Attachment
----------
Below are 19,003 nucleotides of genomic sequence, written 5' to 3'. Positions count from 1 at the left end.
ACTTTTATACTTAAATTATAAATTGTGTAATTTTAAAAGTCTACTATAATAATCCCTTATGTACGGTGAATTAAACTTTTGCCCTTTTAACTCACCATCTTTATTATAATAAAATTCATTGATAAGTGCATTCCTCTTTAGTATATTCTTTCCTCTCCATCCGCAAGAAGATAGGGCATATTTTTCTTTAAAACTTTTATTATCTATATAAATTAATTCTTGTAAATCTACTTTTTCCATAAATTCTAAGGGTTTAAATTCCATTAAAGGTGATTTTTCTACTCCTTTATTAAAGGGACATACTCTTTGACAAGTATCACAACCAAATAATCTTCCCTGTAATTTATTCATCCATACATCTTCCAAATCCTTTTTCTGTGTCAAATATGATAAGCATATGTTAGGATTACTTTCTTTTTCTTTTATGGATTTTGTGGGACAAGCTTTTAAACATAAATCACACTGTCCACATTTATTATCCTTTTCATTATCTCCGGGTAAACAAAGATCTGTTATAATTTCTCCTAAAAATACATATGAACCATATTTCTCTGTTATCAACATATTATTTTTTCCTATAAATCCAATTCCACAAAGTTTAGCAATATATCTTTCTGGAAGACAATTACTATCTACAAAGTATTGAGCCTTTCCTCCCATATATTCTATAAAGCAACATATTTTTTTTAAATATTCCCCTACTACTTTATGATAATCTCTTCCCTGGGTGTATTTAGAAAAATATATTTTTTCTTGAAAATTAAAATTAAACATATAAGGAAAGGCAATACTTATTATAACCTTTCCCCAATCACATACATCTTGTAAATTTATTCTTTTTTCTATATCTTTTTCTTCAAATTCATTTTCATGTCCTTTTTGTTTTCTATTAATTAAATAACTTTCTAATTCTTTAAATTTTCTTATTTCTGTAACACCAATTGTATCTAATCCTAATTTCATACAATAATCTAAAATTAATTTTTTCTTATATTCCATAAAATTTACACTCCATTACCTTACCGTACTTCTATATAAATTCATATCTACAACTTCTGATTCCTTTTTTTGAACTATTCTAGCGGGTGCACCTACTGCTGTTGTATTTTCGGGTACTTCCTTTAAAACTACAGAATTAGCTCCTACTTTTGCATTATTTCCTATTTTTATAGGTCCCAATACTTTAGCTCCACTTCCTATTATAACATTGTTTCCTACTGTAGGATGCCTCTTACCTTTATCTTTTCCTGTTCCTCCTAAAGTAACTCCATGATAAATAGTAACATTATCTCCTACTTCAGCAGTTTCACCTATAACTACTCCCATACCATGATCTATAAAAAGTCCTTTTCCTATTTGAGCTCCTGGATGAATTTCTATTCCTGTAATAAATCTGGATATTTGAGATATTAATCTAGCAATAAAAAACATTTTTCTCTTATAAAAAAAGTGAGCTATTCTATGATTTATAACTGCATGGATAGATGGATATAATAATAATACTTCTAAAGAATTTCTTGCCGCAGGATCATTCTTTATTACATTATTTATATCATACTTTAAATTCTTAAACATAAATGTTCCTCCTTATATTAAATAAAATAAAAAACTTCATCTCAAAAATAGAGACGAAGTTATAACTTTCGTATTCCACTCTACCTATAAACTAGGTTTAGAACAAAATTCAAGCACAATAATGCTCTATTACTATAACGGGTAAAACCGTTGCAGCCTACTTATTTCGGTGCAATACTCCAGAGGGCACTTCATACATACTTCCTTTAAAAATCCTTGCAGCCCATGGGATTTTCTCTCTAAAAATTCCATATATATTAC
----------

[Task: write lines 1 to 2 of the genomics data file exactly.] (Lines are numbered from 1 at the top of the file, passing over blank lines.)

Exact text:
Below are 19,003 nucleotides of genomic sequence, written 5' to 3'. Positions count from 1 at the left end.
ACTTTTATACTTAAATTATAAATTGTGTAATTTTAAAAGTCTACTATAATAATCCCTTATGTACGGTGAATTAAACTTTTGCCCTTTTAACTCACCATCTTTATTATAATAAAATTCATTGATAAGTGCATTCCTCTTTAGTATATTCTTTCCTCTCCATCCGCAAGAAGATAGGGCATATTTTTCTTTAAAACTTTTATTATCTATATAAATTAATTCTTGTAAATCTACTTTTTCCATAAATTCTAAGGGTTTAAATTCCATTAAAGGTGATTTTTCTACTCCTTTATTAAAGGGACATACTCTTTGACAAGTATCACAACCAAATAATCTTCCCTGTAATTTATTCATCCATACATCTTCCAAATCCTTTTTCTGTGTCAAATATGATAAGCATATGTTAGGATTACTTTCTTTTTCTTTTATGGATTTTGTGGGACAAGCTTTTAAACATAAATCACACTGTCCACATTTATTATCCTTTTCATTATCTCCGGGTAAACAAAGATCTGTTATAATTTCTCCTAAAAATACATATGAACCATATTTCTCTGTTATCAACATATTATTTTTTCCTATAAATCCAATTCCACAAAGTTTAGCAATATATCTTTCTGGAAGACAATTACTATCTACAAAGTATTGAGCCTTTCCTCCCATATATTCTATAAAGCAACATATTTTTTTTAAATATTCCCCTACTACTTTATGATAATCTCTTCCCTGGGTGTATTTAGAAAAATATATTTTTTCTTGAAAATTAAAATTAAACATATAAGGAAAGGCAATACTTATTATAACCTTTCCCCAATCACATACATCTTGTAAATTTATTCTTTTTTCTATATCTTTTTCTTCAAATTCATTTTCATGTCCTTTTTGTTTTCTATTAATTAAATAACTTTCTAATTCTTTAAATTTTCTTATTTCTGTAACACCAATTGTATCTAATCCTAATTTCATACAATAATCTAAAATTAATTTTTTCTTATATTCCATAAAATTTACACTCCATTACCTTACCGTACTTCTATATAAATTCATATCTACAACTTCTGATTCCTTTTTTTGAACTATTCTAGCGGGTGCACCTACTGCTGTTGTATTTTCGGGTACTTCCTTTAAAACTACAGAATTAGCTCCTACTTTTGCATTATTTCCTATTTTTATAGGTCCCAATACTTTAGCTCCACTTCCTATTATAACATTGTTTCCTACTGTAGGATGCCTCTTACCTTTATCTTTTCCTGTTCCTCCTAAAGTAACTCCATGATAAATAGTAACATTATCTCCTACTTCAGCAGTTTCACCTATAACTACTCCCATACCATGATCTATAAAAAGTCCTTTTCCTATTTGAGCTCCTGGATGAATTTCTATTCCTGTAATAAATCTGGATATTTGAGATATTAATCTAGCAATAAAAAACATTTTTCTCTTATAAAAAAAGTGAGCTATTCTATGATTTATAACTGCATGGATAGATGGATATAATAATAATACTTCTAAAGAATTTCTTGCCGCAGGATCATTCTTTATTACATTATTTATATCATACTTTAAATTCTTAAACATAAATGTTCCTCCTTATATTAAATAAAATAAAAAACTTCATCTCAAAAATAGAGACGAAGTTATAACTTTCGTATTCCACTCTACCTATAAACTAGGTTTAGAACAAAATTCAAGCACAATAATGCTCTATTACTATAACGGGTAAAACCGTTGCAGCCTACTTATTTCGGTGCAATACTCCAGAGGGCACTTCATACATACTTCCTTTAAAAATCCTTGCAGCCCATGGGATTTTCTCTCTAAAAATTCCATATATATTAC